Mapimí is a city and municipal seat of the municipality of Mapimí in the Mexican state of Durango.
As of 2010, the town of Mapimí had a population of 5,623.
The Ojuela Mine, about 3 km. southeast of Mapimí, is a famous locality for mineral specimens, especially adamite.
Mapimi is an outstanding “Magical Town”, given its fierce history and location in the middle of an inhospitable desert. Be surprised with every step you take; listen to the wood of the Ojuela hanging bridge as it creaks under your feet and the wind as it howls through the hundred meter deep gorge and whispers the secrets of the people and the mining center into your ear while looking at the verdant mountains that complete this imposing structure.
Step into the Rosario Caves and discover the Bolson Biosphere Reserve; a surprising natural area recognized by UNESCO (in the Man and Biosphere program), which is home to many different endemic species (some of them endangered) such as the bolson tortoise, pale hawk and bura deer.
Feel the enigmatic mystery that surrounds the Zone of Silence; the desert and dune sands will cause your eyes will marvel at the marine fossils, cacti in violet tones and stones that locals say are actually meteorites that bring with them the history of the universe.
The small and historic town of Mapimí served various local mines.
The indigenous Tepehuan Indians called this place “the rock on the hill” and repeatedly thwarted the attempts of Jesuit missionaries to found a town here, but the thirst for gold won in the end.
It is rumored that gold was even found under the town’s streets. A small museum houses mementos and photos from the old days showing just how prosperous this mining town once was.
One handbook to gem collecting in Mexico describes Mapimí as the “mineral collector’s capital of Mexico”. This is the place for the geologist in the group to find plenty of inexpensive agates, selenite crystals, calcite and other minerals.
Like seemingly every town in this region of Mexico, Mapimí boasts that both Miguel Hidalgo, the Father of Mexican Independence, and Benito Juárez, the President of Indian blood, passed by in the nineteenth century. Juárez even stayed overnight.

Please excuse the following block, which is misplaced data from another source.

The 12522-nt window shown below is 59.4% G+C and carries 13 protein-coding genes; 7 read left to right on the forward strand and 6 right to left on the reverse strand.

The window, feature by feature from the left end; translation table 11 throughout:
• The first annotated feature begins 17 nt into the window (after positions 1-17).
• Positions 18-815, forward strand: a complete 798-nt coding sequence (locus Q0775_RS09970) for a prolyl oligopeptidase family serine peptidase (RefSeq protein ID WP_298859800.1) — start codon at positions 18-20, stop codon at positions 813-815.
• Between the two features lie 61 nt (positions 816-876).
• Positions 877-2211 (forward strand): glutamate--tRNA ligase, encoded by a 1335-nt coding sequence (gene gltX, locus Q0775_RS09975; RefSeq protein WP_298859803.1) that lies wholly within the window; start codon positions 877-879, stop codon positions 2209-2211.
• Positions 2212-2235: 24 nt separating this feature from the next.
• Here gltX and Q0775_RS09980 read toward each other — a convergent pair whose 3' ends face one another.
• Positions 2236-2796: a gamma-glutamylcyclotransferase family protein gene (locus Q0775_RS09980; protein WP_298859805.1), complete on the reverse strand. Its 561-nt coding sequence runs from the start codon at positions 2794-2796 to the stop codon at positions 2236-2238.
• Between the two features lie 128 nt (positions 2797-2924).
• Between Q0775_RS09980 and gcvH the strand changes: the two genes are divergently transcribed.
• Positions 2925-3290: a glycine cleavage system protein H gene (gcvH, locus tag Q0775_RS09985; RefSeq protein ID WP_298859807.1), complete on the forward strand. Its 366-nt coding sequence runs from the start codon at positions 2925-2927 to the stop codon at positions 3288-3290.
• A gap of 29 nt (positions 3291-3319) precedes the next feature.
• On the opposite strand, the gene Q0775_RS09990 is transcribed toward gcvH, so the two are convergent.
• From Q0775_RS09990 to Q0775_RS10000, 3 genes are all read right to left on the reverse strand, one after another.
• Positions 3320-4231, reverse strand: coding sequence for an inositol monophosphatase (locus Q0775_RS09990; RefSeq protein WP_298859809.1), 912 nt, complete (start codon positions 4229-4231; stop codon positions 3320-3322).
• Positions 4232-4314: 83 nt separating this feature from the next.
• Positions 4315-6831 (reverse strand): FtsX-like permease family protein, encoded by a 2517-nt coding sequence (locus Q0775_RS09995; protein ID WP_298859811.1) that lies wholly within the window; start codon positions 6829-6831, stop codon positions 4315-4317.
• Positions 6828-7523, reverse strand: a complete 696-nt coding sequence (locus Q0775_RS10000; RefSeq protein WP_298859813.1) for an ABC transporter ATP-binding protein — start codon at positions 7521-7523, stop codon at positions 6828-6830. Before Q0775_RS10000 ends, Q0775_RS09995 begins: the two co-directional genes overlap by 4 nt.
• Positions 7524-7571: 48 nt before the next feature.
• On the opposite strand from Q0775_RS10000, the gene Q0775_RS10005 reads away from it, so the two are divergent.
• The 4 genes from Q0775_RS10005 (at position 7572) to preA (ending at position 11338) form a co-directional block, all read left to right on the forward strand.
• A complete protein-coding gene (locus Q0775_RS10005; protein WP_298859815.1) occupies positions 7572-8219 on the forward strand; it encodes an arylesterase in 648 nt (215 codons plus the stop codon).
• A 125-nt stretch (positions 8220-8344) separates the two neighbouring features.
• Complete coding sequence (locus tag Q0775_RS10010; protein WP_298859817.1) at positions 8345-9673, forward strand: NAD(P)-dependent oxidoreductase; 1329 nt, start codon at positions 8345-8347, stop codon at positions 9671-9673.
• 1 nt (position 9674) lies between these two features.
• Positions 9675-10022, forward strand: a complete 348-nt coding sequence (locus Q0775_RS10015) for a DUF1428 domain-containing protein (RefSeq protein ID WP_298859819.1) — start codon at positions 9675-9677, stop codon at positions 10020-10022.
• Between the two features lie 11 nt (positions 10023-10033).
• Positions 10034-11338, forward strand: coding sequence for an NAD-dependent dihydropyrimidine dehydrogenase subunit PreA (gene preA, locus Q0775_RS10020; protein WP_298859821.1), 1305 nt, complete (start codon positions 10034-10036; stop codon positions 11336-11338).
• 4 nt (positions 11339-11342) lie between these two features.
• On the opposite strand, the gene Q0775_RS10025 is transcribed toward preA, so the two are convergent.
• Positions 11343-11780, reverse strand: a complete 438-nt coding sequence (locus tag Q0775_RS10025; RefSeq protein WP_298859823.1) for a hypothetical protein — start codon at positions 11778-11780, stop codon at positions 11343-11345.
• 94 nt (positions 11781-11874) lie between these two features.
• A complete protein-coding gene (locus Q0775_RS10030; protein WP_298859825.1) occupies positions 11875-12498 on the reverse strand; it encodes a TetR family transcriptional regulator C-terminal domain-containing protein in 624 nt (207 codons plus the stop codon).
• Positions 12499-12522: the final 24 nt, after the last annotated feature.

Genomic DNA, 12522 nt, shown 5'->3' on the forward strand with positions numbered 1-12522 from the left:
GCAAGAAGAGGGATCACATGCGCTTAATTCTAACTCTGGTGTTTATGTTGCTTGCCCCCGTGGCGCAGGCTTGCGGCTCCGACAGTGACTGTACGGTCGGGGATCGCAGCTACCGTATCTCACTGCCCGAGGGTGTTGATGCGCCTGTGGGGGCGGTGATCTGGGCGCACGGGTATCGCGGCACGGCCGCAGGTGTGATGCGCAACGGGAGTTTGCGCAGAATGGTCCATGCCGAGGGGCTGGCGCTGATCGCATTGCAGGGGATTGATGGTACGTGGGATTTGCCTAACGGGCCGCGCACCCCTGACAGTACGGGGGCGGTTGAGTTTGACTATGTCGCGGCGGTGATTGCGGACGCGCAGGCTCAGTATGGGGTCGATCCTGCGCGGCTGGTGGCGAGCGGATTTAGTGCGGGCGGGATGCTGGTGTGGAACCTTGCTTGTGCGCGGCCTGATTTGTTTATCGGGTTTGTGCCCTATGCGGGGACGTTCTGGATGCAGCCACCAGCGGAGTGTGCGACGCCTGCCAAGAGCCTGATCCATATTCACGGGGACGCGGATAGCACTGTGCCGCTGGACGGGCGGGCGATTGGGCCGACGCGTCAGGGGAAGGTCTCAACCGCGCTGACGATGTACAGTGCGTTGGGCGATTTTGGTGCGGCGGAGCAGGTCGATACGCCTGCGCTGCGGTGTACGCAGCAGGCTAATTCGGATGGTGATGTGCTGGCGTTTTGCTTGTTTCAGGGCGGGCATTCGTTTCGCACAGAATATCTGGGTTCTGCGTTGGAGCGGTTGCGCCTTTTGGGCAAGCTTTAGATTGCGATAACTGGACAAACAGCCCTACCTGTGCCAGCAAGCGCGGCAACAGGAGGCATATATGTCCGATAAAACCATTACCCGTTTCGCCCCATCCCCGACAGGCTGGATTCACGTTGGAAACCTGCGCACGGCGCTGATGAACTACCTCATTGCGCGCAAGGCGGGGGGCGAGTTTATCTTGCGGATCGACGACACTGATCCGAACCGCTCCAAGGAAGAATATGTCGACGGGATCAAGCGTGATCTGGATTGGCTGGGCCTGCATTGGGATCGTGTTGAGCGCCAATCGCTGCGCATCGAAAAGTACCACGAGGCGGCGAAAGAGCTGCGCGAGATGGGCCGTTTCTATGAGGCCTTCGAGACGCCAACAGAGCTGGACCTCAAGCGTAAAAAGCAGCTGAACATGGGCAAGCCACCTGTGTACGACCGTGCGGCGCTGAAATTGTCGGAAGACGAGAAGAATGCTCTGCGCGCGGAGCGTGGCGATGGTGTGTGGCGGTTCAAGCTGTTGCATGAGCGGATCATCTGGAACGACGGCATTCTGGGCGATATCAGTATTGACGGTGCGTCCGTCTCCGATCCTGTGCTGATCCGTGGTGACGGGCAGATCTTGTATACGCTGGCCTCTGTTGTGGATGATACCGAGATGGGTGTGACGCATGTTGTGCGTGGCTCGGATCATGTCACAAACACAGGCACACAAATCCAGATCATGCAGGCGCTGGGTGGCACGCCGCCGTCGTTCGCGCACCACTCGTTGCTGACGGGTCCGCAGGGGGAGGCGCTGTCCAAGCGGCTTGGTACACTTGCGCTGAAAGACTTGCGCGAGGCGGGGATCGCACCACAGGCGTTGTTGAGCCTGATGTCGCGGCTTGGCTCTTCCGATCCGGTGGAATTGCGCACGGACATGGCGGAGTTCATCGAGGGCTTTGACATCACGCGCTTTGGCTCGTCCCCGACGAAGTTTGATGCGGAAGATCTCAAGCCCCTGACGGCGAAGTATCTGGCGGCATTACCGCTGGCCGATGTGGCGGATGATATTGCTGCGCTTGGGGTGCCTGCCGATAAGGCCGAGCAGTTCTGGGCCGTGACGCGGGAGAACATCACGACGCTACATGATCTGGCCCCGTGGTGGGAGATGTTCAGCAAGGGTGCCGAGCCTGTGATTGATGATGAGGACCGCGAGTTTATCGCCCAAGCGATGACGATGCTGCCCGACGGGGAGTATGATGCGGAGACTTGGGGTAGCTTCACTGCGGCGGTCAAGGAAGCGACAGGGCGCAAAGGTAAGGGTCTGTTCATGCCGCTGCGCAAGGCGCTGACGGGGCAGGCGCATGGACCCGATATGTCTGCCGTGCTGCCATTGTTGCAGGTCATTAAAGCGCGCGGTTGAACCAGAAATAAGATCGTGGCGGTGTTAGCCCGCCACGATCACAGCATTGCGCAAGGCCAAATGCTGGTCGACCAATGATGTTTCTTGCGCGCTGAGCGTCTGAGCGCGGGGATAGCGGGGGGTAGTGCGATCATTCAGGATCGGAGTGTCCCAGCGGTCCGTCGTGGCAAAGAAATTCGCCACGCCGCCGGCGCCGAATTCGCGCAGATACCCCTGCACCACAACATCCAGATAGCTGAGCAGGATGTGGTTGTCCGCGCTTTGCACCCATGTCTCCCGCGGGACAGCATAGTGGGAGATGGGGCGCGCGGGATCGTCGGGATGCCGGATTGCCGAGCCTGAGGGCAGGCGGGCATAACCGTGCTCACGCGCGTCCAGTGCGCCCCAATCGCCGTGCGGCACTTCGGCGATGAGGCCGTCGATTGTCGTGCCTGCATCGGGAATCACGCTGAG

Access to one of the local mining areas, about 10 km outside the town is via the Ojuela suspension bridge, a masterpiece of engineering. Ruined stone houses on the hillsides tell of Ojuela’s former wealth.
Ore was first discovered here in 1598. By 1777, seven haciendas de beneficio (enrichment plants) served thirteen different mines. In 1848, the Spanish mine owners gave up their struggle to make the mines pay and a Mexican company took over.
In 1892 they decided to attack the hillside opposite Ojuela. To shortcut the approach, engineer Santiago Minguin spanned the gorge with a 315-meter-long suspension bridge, said by some to be the third longest in Latin America.
The mine’s production peaked just after the Mexican Revolution. Between 1922 and 1925, 687 kilograms of gold and 99,820 kilos of silver were extracted, alongside more than 51 million kilos of lead and a million kilos of copper. At that time, some 3000 miners celebrated every evening in the bars of Ojuela, now completely abandoned to the elements.
The bridge, restored for its centenary, is a worthy contribution to tourism in Durango state. One and a half meters wide, it sways and bounces in the breeze, probably scaring mums and dads into silent concentration faster than their excited children! But the local miners and their mineral-laden donkeys rattle across the planks as if it were a highway. Once across the bridge, old timers will take you on a one kilometer walk along mine galleries (unlit except for hand-held miners’ lamps) which completely traverse the mountain to emerge into daylight on the far side.
Not far from Mapimí is the internationally-famous “Zone of Silence”, the Mapimí Biosphere Reserve, the claimed merits of which are much discussed.
The Mapimí Silent Zone (La Zona del Silencio) is the popular name for a desert patch near the Bolsón de Mapimí in Durango, Mexico, overlapping the Mapimí Biosphere Reserve. It is the subject of an urban myth that claims it is an area where radio signals and any type of communications cannot be received.
However, communications equipment tends to work properly in the zone. Guides assert that the zone moves around; as a result locals are highly skeptical of the zone’s existence.
In July 1970, an Athena test missile launched from a U.S. military base near Green River, Utah toward White Sands Missile Range lost control and fell in the Mapimí Desert region. The rocket was carrying two small containers of cobalt 57, a radioactive element commonly associated with the construction of Salted bombs.
After several weeks of searching, local farmers found and reported the crash in the Northeast corner of the State of Durango. Once the rocket was found, a road was built to transport the wreckage, along with a small amount of contaminated top soil.
As a result of the US Air Force recovery operations there, a number of myths and stories relating to the area arose, including “strange magnetic anomalies that prevent radio transmission”, mutations of flora and fauna, and extraterrestrial visitations.
Mapimí is one of the 39 municipalities of Durango, in north-western Mexico. The municipal seat lies at Mapimí. The municipality covers an area of 7,126.7 km².
In 2010, the municipality had a total population of 25,137, up from 22,940 in 2005.
In 2010, the town of Mapimí had a population of 5,623. Other than the town of Mapimí, the municipality had 283 localities, the largest of which (with 2010 populations in parentheses) were: Bermejillo (9,149) and Ceballos (3,730), classified as urban.
Located in the northeastern portion of the state, it borders the municipalities of Lerdo, Gómez Palacio, Tlahualilo, Villa Hidalgo, San Pedro del Gallo, San Luis del Cordero and Nazas.
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